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The 501c4 Ambassador/Hub Program: A Model for Potential Candidates

Updated: Mar 8, 2020


I was recently asked to write a brief for a Middle Eastern head of state (not Israel) about the formation of a “think tank” in his country. Disclosure as to what specific country inspired the following pages must remain a mystery. I can, however, confirm that this country has a fair amount of inter-ethnic and religious conflict. Though 501c3 think tanks hold a place in my heart, the brief I wrote inspired an idea for a 501c4 franchise system.

The inspiration...

In my early twenties, I was a resident volunteer for a Jewish organization whose mission was outreach and community building for young Jewish adults ages 21 to 32. Though the organization is headquartered in California, there are nearly 80 local branches throughout the world from Boston to Beijing. Each branch hosts social gatherings, educational classes, and religious functions. The success of the organization is fantastic, but it generally lacks the efficiency that comes with a vertical leadership structure. This is however, by design, as each neighborhood community is quite geographically and culturally different. Though there are general standards pertaining to behavior and inclusion, the organization remains versatile and adaptive to each distinctive community.

Events are run out of houses and apartments, and the volunteers who live in these facilities receive a slight housing subsidy. They also receive funding for hosting events. The result is a vibrant, grassroots system of participation. Each hub attracts its own special community, with “out of the way” hubs drawing in participants by the dozens, and the more successful hubs, by the hundreds. All operations are run by two to four resident volunteers.

It should be said that Moishe House is a non-political 501c3 organization. However, a similar model would transition well to other nonprofits, and would be especially useful to 501c4’s.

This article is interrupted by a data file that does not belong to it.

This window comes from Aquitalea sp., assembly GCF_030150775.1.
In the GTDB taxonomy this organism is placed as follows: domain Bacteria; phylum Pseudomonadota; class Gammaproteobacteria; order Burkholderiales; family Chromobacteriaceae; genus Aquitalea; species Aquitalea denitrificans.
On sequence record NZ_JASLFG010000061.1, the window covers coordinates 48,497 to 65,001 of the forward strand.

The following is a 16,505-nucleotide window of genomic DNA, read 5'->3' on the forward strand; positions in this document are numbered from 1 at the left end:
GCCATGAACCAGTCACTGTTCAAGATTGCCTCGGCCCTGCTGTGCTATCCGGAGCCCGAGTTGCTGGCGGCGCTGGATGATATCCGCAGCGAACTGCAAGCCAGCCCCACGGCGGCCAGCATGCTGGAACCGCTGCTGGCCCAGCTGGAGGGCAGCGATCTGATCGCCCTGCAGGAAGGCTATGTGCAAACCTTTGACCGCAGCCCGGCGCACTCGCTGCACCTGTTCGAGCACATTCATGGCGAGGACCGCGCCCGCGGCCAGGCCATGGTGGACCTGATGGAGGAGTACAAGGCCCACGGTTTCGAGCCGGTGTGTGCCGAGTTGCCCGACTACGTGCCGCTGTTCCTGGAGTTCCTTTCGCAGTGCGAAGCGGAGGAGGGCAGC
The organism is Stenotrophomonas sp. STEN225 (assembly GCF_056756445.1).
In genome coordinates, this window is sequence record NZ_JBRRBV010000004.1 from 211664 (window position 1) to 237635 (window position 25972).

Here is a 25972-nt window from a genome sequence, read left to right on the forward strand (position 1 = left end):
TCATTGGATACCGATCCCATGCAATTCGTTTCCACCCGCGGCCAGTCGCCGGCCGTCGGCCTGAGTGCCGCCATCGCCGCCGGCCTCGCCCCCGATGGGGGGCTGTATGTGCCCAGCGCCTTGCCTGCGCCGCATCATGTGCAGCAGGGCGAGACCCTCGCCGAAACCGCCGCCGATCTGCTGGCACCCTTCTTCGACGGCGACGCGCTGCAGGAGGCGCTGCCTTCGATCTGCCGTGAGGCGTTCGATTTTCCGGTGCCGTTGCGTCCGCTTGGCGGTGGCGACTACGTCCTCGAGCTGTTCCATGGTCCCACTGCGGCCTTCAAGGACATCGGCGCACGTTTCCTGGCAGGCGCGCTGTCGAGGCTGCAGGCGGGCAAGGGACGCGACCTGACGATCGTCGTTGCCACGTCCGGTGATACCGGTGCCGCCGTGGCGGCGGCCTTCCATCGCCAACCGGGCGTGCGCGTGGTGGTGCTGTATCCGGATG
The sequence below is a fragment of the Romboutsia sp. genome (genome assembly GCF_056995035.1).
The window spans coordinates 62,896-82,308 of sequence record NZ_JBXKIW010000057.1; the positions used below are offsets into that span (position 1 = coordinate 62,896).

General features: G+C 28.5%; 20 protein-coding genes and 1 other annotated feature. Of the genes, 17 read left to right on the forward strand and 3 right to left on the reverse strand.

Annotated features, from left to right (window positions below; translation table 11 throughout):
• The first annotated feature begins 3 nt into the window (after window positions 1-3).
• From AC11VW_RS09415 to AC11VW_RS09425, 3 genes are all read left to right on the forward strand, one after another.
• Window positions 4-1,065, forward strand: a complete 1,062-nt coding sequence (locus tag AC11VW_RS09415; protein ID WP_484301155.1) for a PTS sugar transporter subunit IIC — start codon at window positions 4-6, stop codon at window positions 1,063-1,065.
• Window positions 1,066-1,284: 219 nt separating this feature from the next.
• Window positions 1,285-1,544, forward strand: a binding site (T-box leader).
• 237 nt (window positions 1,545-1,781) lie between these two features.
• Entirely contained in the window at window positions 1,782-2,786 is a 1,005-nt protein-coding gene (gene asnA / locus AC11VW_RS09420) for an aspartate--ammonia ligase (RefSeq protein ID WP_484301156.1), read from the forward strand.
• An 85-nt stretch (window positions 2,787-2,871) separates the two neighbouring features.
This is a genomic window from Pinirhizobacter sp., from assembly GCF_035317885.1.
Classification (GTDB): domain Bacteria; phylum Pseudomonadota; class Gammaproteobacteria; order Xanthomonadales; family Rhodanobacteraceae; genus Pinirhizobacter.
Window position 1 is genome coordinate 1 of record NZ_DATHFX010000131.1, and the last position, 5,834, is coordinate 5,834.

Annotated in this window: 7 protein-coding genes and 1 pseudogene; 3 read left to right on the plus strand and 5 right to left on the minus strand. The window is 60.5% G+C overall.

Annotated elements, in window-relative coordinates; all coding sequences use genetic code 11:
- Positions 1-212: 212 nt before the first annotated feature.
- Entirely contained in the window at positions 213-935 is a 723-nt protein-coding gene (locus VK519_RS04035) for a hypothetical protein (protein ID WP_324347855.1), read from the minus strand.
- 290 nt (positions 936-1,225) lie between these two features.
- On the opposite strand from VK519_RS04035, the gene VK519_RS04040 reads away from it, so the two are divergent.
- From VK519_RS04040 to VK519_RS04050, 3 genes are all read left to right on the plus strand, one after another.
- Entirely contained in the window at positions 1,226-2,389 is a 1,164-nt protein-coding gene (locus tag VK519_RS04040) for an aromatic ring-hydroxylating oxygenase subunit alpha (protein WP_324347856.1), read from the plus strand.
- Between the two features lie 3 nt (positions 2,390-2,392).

What is a 501c4???

A 501c4 is a semi tax-deductible public good organization. Unlike a 501c3, a 501c4 is able to conduct political affairs, though that may not be the primary function of the organization. The organizations explicit funding of political activities (such as elections and campaigns) is taxable, as opposed to its social or charitable activities, which are not taxable.

The benefit of a 501c4 for the politically motivated individual is partnership. A 501c4 allows for the building of an accessible infrastructure of supporters and partner institutions. The social and idealistic goals of this kind of organization often coincide with a party or candidate, who is then supported throughout campaigns and subsequent elections.

The real benefit of a 501c4 is its ability to build latent, yet explosive potential. Elections occur periodically, but infrequently. The wise 501c4 that adheres to its legal structure, ensuring that the majority of its activities are not overtly political, can use corollary positioning to build a larger potential constituency, and reach out to them when the time arises.